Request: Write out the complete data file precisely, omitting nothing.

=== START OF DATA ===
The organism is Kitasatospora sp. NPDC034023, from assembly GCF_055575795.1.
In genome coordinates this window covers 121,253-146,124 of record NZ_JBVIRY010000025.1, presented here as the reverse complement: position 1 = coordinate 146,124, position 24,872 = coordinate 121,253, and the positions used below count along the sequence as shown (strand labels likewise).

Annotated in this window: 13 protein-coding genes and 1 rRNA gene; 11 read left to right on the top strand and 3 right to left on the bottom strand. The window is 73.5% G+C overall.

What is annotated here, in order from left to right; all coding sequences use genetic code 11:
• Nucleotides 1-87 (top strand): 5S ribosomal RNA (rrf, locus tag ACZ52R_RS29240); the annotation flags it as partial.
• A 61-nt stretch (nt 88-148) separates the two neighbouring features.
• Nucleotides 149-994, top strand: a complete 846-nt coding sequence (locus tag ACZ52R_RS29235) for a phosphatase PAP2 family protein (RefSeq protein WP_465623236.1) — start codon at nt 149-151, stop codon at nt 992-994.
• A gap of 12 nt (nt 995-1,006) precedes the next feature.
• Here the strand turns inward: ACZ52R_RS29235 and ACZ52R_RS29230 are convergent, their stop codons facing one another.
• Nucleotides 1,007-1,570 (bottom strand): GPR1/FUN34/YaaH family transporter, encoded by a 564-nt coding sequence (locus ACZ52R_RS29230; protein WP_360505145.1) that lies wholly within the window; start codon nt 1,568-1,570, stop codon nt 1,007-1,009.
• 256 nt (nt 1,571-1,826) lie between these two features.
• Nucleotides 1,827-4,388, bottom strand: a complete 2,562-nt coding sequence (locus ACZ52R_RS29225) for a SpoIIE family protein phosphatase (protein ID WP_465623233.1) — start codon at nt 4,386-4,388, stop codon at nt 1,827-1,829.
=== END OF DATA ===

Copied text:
The organism is Kitasatospora sp. NPDC034023, from assembly GCF_055575795.1.
In genome coordinates this window covers 121,253-146,124 of record NZ_JBVIRY010000025.1, presented here as the reverse complement: position 1 = coordinate 146,124, position 24,872 = coordinate 121,253, and the positions used below count along the sequence as shown (strand labels likewise).

Annotated in this window: 13 protein-coding genes and 1 rRNA gene; 11 read left to right on the top strand and 3 right to left on the bottom strand. The window is 73.5% G+C overall.

What is annotated here, in order from left to right; all coding sequences use genetic code 11:
• Nucleotides 1-87 (top strand): 5S ribosomal RNA (rrf, locus tag ACZ52R_RS29240); the annotation flags it as partial.
• A 61-nt stretch (nt 88-148) separates the two neighbouring features.
• Nucleotides 149-994, top strand: a complete 846-nt coding sequence (locus tag ACZ52R_RS29235) for a phosphatase PAP2 family protein (RefSeq protein WP_465623236.1) — start codon at nt 149-151, stop codon at nt 992-994.
• A gap of 12 nt (nt 995-1,006) precedes the next feature.
• Here the strand turns inward: ACZ52R_RS29235 and ACZ52R_RS29230 are convergent, their stop codons facing one another.
• Nucleotides 1,007-1,570 (bottom strand): GPR1/FUN34/YaaH family transporter, encoded by a 564-nt coding sequence (locus ACZ52R_RS29230; protein WP_360505145.1) that lies wholly within the window; start codon nt 1,568-1,570, stop codon nt 1,007-1,009.
• 256 nt (nt 1,571-1,826) lie between these two features.
• Nucleotides 1,827-4,388, bottom strand: a complete 2,562-nt coding sequence (locus ACZ52R_RS29225) for a SpoIIE family protein phosphatase (protein ID WP_465623233.1) — start codon at nt 4,386-4,388, stop codon at nt 1,827-1,829.